Thursday, October 6, 2022

ARGENTINA | 30-09-2019 17:51

Poverty rose to 35.4% in first half of 2019, reports INDEC

Poverty rate rises by more than eight points in a year, rising from 32% at the end of 2018. Around 15.8 million Argentines are now considered poor, says statistics bureau.

Poverty in Argentina rose to 35.4 percent in the first half of the year, the highest officially recorded level since 2001, the INDEC national statistics bureau reported today.

Around 15.8 million Argentines are now considered poor, INDEC's data indicates, a rise of 1.5 million people in six months. At the end of 2018, 32 percent of Argentines were said to be living in poverty.

Some 25.4 of households across the country cannot afford their basic food needs, said the bureau, which is headed by Jorge Todesca.

Some of Argentina's youngest are among those hit the hardest. In the first half of 2019, poverty among those aged under 15 reached 52.6 percent. Among those aged 15 to 29, the level drops to 42.3 percent. For those aged between 30 and 64, the index touches 30.4 percent, while among the retired (those over 65), poverty affects 10.4 percent of individuals.

The data, however, does not include the most recent devaluation of the peso in August, when the national currency dropped in value by 20 percent against the dollar, in the wake of the results of the PASO primaries. Data showing that shift is expected to be released in March 2020. President Mauricio Macri lost the primaries to Peronist hopeful Alberto Fernández, sparking a run on Argentines bonds and the peso.

This new data shows that 3.25 million people have slipped into poverty over the last 12 months, with the figure rising 8.1 percentage points in just a year. Those said to be living in extreme poverty – i.e. those who cannot meet their minimum needs – has increased from 6.7 percent to 7.7 percent over the last six months. One year ago, the figure stood at just 4.9 percent.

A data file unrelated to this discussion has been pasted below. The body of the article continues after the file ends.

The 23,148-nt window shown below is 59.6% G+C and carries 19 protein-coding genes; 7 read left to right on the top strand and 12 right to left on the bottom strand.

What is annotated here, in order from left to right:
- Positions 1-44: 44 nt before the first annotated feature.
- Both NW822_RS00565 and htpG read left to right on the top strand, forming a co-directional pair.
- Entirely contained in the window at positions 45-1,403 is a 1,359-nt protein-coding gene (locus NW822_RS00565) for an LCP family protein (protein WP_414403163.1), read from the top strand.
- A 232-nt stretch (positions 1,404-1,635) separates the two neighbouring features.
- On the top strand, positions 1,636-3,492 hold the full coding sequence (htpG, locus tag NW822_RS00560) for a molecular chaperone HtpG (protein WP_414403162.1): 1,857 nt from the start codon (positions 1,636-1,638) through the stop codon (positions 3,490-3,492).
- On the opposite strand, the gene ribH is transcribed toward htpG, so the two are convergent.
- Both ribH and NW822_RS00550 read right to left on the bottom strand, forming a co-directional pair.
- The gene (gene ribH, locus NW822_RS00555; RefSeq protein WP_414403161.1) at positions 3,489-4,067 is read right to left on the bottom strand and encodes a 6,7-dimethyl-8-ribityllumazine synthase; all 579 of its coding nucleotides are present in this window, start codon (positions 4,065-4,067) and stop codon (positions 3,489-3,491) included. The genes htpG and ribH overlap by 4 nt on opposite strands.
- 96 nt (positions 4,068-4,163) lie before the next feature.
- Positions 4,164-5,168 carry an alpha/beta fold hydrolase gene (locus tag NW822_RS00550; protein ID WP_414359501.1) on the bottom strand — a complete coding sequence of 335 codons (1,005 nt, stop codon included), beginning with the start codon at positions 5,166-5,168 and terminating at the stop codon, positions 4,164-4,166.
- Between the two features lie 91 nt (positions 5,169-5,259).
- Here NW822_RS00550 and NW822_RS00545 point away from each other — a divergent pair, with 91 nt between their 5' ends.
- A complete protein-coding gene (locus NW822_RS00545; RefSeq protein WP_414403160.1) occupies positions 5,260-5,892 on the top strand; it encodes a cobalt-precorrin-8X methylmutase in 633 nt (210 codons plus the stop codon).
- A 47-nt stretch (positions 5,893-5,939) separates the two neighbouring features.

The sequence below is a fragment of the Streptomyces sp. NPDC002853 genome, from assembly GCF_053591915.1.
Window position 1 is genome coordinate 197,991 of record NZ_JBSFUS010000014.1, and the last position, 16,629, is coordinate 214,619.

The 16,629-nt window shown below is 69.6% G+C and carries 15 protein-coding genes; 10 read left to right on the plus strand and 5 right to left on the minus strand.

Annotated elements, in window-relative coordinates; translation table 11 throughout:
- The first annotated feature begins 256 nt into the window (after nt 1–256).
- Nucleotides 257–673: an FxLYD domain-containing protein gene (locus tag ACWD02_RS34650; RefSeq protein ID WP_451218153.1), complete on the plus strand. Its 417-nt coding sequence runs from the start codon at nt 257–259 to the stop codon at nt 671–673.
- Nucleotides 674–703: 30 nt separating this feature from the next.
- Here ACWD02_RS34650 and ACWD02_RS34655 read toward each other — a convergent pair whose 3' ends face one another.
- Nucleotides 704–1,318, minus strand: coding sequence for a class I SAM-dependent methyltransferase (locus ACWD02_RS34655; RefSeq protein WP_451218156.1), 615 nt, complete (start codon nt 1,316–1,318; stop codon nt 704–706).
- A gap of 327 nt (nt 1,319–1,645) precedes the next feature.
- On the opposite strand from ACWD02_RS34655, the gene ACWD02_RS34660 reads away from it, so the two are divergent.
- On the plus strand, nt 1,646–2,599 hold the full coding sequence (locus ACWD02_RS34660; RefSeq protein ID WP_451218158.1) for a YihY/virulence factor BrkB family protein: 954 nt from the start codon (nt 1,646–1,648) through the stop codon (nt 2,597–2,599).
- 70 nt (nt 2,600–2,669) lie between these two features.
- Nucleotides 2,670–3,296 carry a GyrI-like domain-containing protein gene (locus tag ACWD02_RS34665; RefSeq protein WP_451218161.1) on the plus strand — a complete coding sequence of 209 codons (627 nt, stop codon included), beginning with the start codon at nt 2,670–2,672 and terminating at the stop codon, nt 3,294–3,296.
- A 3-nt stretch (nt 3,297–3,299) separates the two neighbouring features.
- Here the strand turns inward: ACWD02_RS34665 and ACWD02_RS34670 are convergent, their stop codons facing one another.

Inflation this calendar year is expected to close at around 55 percent, according to most experts, some of whom believe poverty will rise to close to 37 percent by the end of the year.

"The devaluation [of 20 percent since August], which occurred after this measurement by INDEC, is going to start impacting and, above all, in the next three months, it will generate another rise in poverty," said sociologist Daniel Schteingart from the Universidad de San Martín.

'It hurts'

President Mauricio Macri, who is campaigning for re-election in the upcoming October 27 general elections, had anticipated the disappointing numbers earlier in the day, admitting that "unfortunately [the data] will reflect the situation we are living in."

"Although it hurts, we must look ahead," he added.

Fernández, the Frente de Todos presidential candidate, criticised the numbers, saying that during Macri's tenure "the only thing generated is the poor."

Speaking on Monday, Health and Social Development Minister Carolina Stanley said the government was focused on "reducing inflation."

"Reducing inflation is a key factor that we have ahead of us," said the national official, flanked at a press conference by Production and Labour Minister Dante Sica.

Stanley said the Macri administration was "constantly working" to help the nation's poorest.

"The results are not what we expected," she admitted.

For his part, Sica said that the Casa Rosada carries out "daily self-criticism," adding that officials were trying to "correct mistakes and overcome them."

"We continue working to improve structural conditions. When the new indexes come out we should see an improvement, because these structural situations, which were not measured before and are now measured," he added.


Projecting the population out to the national population, INDEC's data shows that 14.4 million individuals living in urban populations are poor, a rise from 11.15 million a year ago. 

In Greater Buenos Aires, nearly 4 in 10 are considered poor, with the index reaching 39.8 percent. In Buenos Aires City, poverty affects 14.3 percent.

Concordia, in Entre Ríos Province, recorded the highest level of poverty, reaching 52.9 percent in the first half of the year, according to INDEC. 

In the cities of Santiago del Estero, Corrientes and Gran Resistencia  poverty affects more than 40 percent of the population, the agency revealed.

Expanding the projection out to include the rural population reveals that 15.8 million Argentines are living in poverty.

During his successful election campaign in 2015, President Macri famously promised to deliver "zero poverty" in Argentina, adding that his administration should be judged by the evolution of the poverty index.

In the latter half of 2017, poverty had dropped to 25.7 percent. Argentina's economy, however, has since slipped into recession and purchasing power has declined amid soaring inflation.

A full comparison with the Kirchnerite years is not possible, given that INDEC's statistics were unreliable under former president Cristina Fernández de Kirchner.


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